Using of view models like this is optional – you can organize your code the way you like. As we had some view specific logics we started using view models so we have view model for each HTML page and we can go on with object-oriented code that we love usually most.

function ProductViewModel() {
    var self = this;
    self.Products = ko.observableArray();

ProductViewModel.prototype.Initialize = function () {
    ko.applyBindings(this, $('#ProductForm')[0]);

ProductViewModel.prototype.LoadProducts = function () {
    this.Products.splice(0, this.Products().length);

    productService.LoadProducts(null, function (data) {
        if (data == 'error') {
            console.error('error loading products');

        for (var i = 0; i < data.LoadProductsResult.length; i++) {
            var product = data.LoadProductsResult[i];
            product.Categories = ko.observable(product.Categories);

When view model is initialized then Knockout is binding view model to products form element. After that products are loaded from server and products collection is filled with products. As products collection is array observed by Knockout then products list on screen is filled automatically. We can use templates for single products and keep this way our forms simpler to read.

What were main wins using Knockout?

As I am not big JavaScript guru and we had most forms not very simple then my biggest wins are these:

  • no need for long-long code to control the UI,
  • no need for long code to bind data to form elements,
  • HTML got way cleaner and shorter when using Knockout,
  • Knockout worked also in more complex situations where more than one view model per page was needed.

Practically Knockout solved almost all nightmares I was afraid of to happen.

How to get started?

I got started using Knockout home page. They have pretty good tutorial and also good examples:

I started from these pages and got on my feet with Knockout quickly.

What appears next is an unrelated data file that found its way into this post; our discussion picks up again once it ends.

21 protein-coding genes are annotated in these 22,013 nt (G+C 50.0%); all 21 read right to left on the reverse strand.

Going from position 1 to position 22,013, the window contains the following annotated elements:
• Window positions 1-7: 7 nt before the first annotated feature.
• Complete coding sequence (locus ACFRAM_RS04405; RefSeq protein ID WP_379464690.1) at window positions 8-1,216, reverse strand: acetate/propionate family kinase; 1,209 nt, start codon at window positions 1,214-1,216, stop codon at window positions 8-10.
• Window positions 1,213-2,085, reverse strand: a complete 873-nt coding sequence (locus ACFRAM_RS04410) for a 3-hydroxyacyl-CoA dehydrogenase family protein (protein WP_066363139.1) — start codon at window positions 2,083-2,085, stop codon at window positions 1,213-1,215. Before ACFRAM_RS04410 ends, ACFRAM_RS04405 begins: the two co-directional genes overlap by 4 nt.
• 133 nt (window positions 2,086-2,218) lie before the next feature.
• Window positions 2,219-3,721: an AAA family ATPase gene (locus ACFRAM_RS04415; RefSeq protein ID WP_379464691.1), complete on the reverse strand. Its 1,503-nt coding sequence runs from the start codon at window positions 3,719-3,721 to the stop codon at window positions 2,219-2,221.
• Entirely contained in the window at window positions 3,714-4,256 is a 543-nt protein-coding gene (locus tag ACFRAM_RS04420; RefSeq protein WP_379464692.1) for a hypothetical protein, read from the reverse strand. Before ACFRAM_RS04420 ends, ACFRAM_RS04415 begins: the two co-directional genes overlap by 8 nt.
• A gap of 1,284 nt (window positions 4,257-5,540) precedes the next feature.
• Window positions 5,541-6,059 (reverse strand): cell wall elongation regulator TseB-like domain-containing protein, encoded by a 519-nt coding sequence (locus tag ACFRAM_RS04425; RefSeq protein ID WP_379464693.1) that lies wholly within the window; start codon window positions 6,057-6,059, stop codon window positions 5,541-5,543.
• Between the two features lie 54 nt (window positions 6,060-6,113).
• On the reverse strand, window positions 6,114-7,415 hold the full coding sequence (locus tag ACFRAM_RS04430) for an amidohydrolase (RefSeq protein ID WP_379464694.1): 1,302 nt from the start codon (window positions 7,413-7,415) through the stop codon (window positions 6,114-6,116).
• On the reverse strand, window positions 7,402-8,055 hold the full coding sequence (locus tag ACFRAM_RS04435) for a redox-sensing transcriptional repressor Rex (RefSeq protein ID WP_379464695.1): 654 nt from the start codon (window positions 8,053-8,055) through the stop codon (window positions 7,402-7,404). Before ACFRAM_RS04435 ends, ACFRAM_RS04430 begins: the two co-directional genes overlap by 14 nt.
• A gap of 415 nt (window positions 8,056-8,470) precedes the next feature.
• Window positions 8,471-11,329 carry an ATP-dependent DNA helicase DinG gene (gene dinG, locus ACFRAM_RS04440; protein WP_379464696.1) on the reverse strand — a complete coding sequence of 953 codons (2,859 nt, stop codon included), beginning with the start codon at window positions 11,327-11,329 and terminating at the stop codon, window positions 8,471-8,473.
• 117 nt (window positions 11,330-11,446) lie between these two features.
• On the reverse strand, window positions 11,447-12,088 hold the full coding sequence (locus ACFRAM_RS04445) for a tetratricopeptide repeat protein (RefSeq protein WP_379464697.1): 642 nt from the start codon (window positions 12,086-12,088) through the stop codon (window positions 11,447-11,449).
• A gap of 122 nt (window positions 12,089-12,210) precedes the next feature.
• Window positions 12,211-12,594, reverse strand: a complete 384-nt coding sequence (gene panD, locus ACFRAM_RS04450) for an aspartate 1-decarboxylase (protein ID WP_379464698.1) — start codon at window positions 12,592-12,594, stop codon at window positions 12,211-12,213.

Knockout is easy to learn although it takes some time to find out all powerful features it has and find answers to questions when working with more complex scenarios. Although materials at Knockout site are very good they don’t explain all things but using search engines I was able to solve all problems I faced. I also had some problems when Knockout got confused but mostly these were simple issues. After week or two with Knockout I found it to be extremely valuable library to use even in more complex scenarios.

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Categories: JavaScript

View Comments (1)

  • I have found Knockout to be a great tool as well. I began with an architecture identical to what you have outlined here. Eventually, I found the need to add one more piece.

    I now add a JavaScript view file to complement my HTML view. This is similar to what we find in WPF as a code behind file to complement a XAML view. All JavaScript that directly manipulates the view DOM (e.g. animations, UI control setup and interaction, "$('mySelector').*", etc) belongs in this view file.

    Your initialize routine would get moved to the view file, for instance. The view model is then able to follow strict MVVM by not including any view specific logic, but only supplying data for the view.

    Knockout can make web development quite enjoyable. Have fun!